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Enormous progress is being made in Cambodia’s first Marine Protected Area on the Koh Rong Archipelago, a project backed by the Prince Albert II of Monaco Foundation.
Fauna and Flora International (FFI) has been working on marine conservation in Cambodia since 2010, initiating a government request to help establish the country’s first marine protected area, known in Cambodia as a Marine Fisheries Management Area (MFMA), against a threat of overfishing.
In June 2016, the site was formally designated and now supports sustainable fishing, biodiversity conservation and tourism.
Over the years, various actions have been achieved, including an inventory of the presence of plastic, the creation of two mangrove nurseries, and the establishment of a surveillance patrol… actions that help maintain the balance between nature and human activities.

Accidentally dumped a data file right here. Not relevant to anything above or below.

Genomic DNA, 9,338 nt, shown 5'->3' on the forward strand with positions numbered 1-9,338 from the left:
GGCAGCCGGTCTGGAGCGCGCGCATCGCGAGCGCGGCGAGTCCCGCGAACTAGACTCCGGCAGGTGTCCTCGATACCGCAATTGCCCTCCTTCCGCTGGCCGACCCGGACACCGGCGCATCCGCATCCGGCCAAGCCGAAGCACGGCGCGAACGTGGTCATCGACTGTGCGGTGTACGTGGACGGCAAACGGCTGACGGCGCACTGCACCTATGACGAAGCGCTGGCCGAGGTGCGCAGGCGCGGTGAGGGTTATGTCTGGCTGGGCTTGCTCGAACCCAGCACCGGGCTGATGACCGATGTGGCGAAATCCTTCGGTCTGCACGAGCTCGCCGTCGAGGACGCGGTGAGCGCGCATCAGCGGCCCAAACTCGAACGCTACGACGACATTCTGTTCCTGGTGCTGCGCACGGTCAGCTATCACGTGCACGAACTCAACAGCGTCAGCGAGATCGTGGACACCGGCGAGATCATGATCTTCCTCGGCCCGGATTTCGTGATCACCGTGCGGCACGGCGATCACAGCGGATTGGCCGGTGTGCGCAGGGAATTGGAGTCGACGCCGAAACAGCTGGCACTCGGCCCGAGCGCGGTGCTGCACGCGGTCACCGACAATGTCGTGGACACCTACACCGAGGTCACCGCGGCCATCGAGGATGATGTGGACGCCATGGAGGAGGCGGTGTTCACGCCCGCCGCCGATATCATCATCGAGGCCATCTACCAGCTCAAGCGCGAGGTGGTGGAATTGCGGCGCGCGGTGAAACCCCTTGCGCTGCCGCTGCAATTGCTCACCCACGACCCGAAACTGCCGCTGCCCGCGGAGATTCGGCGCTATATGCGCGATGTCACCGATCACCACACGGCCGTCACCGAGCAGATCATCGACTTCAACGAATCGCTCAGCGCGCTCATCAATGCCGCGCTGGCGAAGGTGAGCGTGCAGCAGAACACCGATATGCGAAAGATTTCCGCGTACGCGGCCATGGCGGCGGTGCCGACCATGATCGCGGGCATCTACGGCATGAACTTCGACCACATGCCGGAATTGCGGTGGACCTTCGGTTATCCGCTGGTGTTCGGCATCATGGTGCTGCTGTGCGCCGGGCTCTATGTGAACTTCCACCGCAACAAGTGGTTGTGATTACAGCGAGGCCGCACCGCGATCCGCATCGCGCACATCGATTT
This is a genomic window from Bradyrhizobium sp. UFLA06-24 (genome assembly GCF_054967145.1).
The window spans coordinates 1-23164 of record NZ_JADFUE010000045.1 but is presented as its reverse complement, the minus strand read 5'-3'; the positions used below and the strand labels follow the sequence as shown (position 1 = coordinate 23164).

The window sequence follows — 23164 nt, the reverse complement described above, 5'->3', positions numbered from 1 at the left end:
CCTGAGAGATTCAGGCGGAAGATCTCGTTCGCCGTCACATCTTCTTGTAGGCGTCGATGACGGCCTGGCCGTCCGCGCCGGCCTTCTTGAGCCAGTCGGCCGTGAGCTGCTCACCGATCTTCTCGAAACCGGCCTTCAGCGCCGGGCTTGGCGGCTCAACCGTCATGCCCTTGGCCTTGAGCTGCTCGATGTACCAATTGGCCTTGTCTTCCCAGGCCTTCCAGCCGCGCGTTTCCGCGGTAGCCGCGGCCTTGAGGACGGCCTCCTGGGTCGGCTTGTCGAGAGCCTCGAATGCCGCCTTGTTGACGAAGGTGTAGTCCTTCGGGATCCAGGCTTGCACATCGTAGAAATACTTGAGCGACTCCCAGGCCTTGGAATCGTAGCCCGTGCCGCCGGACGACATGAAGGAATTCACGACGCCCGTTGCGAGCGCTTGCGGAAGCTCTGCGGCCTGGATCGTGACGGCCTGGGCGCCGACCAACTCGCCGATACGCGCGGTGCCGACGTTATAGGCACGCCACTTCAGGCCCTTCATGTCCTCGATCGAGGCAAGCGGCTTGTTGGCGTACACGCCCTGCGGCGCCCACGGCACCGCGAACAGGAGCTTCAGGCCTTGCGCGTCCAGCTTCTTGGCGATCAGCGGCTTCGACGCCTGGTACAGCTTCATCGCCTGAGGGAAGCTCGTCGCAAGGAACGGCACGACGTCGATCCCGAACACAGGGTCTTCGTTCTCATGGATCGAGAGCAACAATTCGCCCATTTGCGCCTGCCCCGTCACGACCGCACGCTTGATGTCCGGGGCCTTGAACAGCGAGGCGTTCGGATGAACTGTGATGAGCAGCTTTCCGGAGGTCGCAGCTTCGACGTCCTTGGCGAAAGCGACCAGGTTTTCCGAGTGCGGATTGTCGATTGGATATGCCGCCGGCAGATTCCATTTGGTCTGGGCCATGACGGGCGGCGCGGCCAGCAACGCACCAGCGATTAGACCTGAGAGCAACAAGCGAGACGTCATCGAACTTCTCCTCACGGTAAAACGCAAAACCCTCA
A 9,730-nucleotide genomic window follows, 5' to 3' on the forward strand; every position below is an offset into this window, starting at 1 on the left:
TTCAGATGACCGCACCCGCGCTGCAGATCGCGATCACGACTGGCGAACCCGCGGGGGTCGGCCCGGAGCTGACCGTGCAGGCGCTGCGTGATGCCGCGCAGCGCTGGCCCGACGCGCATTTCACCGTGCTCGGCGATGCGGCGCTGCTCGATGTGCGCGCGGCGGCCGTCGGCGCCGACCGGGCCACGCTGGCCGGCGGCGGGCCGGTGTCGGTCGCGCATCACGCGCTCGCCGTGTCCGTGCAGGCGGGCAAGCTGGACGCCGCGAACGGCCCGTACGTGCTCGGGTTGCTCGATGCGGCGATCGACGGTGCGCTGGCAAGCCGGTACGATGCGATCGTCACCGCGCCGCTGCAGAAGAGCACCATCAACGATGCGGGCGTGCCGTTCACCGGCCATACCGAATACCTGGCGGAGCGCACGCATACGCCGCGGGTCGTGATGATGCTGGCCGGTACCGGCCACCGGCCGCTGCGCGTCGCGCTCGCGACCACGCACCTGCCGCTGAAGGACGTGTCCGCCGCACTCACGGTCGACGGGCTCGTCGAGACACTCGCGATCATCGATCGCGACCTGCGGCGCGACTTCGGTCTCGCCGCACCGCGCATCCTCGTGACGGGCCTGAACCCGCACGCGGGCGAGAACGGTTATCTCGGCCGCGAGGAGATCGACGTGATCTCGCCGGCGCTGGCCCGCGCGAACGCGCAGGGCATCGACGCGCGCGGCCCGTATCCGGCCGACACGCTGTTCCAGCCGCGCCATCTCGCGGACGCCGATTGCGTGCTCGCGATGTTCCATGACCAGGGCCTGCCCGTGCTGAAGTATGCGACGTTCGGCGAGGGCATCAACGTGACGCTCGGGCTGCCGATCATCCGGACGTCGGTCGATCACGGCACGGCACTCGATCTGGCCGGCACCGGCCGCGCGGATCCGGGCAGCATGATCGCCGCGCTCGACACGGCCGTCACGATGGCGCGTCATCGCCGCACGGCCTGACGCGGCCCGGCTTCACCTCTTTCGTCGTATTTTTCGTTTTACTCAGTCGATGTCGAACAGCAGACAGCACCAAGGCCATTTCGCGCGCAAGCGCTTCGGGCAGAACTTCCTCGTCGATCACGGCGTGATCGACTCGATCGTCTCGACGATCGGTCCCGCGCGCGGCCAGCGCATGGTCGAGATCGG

Supported by the Prince Albert II of Monaco Foundation, the group has established strong local and national links with communities, fishers, local NGOs and government. “The strength of these relationships and the momentum created by the MFMA designation offers an unprecedented opportunity not only to make the site a model of best practice, but also to ignite significant change in the management and protection of Cambodia’s marine environment,” says FFI.
While continuing to work with community fisheries inside Cambodia’s new marine protected area, FFI is also now working with a new community fishery in the Koh Sdach Archipelago, adopting the same approach of using community-led resource management to drive better protection and management.
Photos: © Jeremy Holden & Kate West
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